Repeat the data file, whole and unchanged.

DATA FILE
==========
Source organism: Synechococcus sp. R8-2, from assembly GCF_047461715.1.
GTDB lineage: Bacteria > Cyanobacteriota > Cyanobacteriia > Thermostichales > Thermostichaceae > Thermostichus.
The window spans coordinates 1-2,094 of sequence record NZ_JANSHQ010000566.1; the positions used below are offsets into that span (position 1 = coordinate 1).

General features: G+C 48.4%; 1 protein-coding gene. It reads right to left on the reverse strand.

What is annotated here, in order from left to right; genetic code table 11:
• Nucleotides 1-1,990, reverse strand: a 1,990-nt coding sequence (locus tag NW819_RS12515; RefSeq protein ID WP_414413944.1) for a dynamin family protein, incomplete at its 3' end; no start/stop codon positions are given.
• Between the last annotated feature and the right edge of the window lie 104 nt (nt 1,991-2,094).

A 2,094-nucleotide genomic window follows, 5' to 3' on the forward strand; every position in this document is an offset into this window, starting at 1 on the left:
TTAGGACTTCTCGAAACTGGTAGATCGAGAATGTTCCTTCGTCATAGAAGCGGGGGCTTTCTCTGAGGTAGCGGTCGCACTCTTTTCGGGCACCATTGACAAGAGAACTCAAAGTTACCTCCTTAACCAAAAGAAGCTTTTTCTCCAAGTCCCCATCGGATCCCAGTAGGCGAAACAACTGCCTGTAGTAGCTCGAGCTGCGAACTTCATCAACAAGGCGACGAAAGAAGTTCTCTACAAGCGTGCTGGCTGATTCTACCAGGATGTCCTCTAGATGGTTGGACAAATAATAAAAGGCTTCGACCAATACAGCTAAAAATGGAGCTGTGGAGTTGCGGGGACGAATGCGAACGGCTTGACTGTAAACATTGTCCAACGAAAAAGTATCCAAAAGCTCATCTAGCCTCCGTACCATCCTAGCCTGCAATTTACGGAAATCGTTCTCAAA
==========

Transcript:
Source organism: Synechococcus sp. R8-2, from assembly GCF_047461715.1.
GTDB lineage: Bacteria > Cyanobacteriota > Cyanobacteriia > Thermostichales > Thermostichaceae > Thermostichus.
The window spans coordinates 1-2,094 of sequence record NZ_JANSHQ010000566.1; the positions used below are offsets into that span (position 1 = coordinate 1).

General features: G+C 48.4%; 1 protein-coding gene. It reads right to left on the reverse strand.

What is annotated here, in order from left to right; genetic code table 11:
• Nucleotides 1-1,990, reverse strand: a 1,990-nt coding sequence (locus tag NW819_RS12515; RefSeq protein ID WP_414413944.1) for a dynamin family protein, incomplete at its 3' end; no start/stop codon positions are given.
• Between the last annotated feature and the right edge of the window lie 104 nt (nt 1,991-2,094).

A 2,094-nucleotide genomic window follows, 5' to 3' on the forward strand; every position in this document is an offset into this window, starting at 1 on the left:
TTAGGACTTCTCGAAACTGGTAGATCGAGAATGTTCCTTCGTCATAGAAGCGGGGGCTTTCTCTGAGGTAGCGGTCGCACTCTTTTCGGGCACCATTGACAAGAGAACTCAAAGTTACCTCCTTAACCAAAAGAAGCTTTTTCTCCAAGTCCCCATCGGATCCCAGTAGGCGAAACAACTGCCTGTAGTAGCTCGAGCTGCGAACTTCATCAACAAGGCGACGAAAGAAGTTCTCTACAAGCGTGCTGGCTGATTCTACCAGGATGTCCTCTAGATGGTTGGACAAATAATAAAAGGCTTCGACCAATACAGCTAAAAATGGAGCTGTGGAGTTGCGGGGACGAATGCGAACGGCTTGACTGTAAACATTGTCCAACGAAAAAGTATCCAAAAGCTCATCTAGCCTCCGTACCATCCTAGCCTGCAATTTACGGAAATCGTTCTCAAA